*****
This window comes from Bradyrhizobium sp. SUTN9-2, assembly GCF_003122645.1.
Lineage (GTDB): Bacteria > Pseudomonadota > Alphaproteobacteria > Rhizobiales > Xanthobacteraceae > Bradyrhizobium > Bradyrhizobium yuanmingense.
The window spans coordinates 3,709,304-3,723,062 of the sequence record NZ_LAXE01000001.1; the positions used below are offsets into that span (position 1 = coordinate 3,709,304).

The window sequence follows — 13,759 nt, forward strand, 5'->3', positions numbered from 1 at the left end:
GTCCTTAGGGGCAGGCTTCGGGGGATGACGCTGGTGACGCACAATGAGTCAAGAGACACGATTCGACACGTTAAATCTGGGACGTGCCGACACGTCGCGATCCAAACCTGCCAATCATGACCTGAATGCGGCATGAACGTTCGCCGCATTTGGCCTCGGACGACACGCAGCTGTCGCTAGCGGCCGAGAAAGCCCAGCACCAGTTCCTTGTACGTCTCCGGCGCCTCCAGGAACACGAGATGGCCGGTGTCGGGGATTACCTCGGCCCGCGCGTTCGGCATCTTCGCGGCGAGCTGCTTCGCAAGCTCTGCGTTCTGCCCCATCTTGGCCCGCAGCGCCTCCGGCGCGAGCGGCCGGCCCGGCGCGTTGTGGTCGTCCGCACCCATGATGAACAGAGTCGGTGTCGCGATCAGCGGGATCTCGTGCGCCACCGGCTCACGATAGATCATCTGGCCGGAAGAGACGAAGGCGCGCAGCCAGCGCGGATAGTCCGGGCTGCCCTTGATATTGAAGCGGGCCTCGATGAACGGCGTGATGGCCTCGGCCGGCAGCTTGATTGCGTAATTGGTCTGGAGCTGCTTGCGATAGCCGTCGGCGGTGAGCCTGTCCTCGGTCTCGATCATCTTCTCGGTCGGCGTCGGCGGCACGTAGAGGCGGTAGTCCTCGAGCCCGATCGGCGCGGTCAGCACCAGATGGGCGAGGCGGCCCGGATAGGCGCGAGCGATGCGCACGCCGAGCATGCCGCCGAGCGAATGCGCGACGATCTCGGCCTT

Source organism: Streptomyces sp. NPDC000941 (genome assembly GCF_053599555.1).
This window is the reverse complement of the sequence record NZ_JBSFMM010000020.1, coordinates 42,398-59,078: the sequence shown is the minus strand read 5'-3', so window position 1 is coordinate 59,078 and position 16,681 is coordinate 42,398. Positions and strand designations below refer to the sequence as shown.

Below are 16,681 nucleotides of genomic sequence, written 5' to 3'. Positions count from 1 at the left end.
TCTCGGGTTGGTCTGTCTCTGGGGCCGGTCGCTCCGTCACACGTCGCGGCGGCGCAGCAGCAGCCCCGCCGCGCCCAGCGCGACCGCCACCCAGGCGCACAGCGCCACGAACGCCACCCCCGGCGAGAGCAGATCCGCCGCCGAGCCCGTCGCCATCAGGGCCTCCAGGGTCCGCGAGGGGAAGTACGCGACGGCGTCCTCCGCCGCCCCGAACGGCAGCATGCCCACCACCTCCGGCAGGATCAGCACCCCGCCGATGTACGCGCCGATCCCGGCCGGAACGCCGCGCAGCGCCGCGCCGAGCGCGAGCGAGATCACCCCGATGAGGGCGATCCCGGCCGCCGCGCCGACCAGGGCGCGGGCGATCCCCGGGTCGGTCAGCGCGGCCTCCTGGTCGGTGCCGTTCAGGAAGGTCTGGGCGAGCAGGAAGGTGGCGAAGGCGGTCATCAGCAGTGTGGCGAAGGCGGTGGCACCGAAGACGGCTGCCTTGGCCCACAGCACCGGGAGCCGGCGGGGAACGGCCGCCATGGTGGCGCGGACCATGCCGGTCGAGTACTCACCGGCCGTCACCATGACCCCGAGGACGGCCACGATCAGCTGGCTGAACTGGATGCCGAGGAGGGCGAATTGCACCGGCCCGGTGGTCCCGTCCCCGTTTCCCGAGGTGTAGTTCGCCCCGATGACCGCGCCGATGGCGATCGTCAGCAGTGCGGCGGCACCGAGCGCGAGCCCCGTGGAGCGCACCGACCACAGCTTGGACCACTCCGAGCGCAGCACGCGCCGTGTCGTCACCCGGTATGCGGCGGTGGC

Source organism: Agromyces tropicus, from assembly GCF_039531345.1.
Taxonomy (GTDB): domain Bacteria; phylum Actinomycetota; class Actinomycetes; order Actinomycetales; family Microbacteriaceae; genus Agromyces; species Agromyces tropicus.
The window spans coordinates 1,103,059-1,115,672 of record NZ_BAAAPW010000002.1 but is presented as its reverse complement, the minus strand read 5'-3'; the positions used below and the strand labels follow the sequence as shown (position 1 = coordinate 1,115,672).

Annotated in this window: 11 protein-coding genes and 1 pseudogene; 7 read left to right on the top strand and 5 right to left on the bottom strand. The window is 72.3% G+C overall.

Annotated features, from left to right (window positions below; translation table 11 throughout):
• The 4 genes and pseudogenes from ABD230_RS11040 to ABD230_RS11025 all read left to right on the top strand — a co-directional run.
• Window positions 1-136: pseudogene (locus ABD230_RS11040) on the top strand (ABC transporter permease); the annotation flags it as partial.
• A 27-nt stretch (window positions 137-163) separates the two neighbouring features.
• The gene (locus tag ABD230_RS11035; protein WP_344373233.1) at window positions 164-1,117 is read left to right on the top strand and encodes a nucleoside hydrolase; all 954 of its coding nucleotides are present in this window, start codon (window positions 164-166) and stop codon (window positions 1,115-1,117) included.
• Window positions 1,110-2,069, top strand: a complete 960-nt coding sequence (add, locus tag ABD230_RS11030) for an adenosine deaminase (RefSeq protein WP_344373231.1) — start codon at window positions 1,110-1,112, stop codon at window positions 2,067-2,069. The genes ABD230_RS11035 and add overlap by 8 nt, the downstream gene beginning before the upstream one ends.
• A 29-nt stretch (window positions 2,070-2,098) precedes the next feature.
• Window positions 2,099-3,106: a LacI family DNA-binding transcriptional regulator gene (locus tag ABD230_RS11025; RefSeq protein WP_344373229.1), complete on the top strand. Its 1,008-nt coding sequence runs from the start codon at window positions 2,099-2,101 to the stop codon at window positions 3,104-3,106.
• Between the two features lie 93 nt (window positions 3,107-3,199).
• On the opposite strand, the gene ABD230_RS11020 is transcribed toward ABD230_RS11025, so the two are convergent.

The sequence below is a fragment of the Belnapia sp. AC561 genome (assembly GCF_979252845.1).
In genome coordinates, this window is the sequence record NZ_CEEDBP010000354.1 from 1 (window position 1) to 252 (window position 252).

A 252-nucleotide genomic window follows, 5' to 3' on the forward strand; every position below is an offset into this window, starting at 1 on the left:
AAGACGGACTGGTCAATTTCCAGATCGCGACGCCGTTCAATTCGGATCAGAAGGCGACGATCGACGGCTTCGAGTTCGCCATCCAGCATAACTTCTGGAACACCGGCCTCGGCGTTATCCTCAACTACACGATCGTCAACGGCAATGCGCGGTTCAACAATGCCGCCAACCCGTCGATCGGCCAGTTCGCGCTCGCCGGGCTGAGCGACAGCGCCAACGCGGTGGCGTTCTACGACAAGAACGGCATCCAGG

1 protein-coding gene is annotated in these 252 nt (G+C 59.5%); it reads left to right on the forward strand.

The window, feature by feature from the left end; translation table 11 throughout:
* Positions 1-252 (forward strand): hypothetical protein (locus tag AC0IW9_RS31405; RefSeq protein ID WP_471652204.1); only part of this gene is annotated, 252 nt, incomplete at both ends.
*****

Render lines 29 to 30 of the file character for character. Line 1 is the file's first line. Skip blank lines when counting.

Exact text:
The window, feature by feature from the left end; translation table 11 throughout:
* Positions 1-252 (forward strand): hypothetical protein (locus tag AC0IW9_RS31405; RefSeq protein ID WP_471652204.1); only part of this gene is annotated, 252 nt, incomplete at both ends.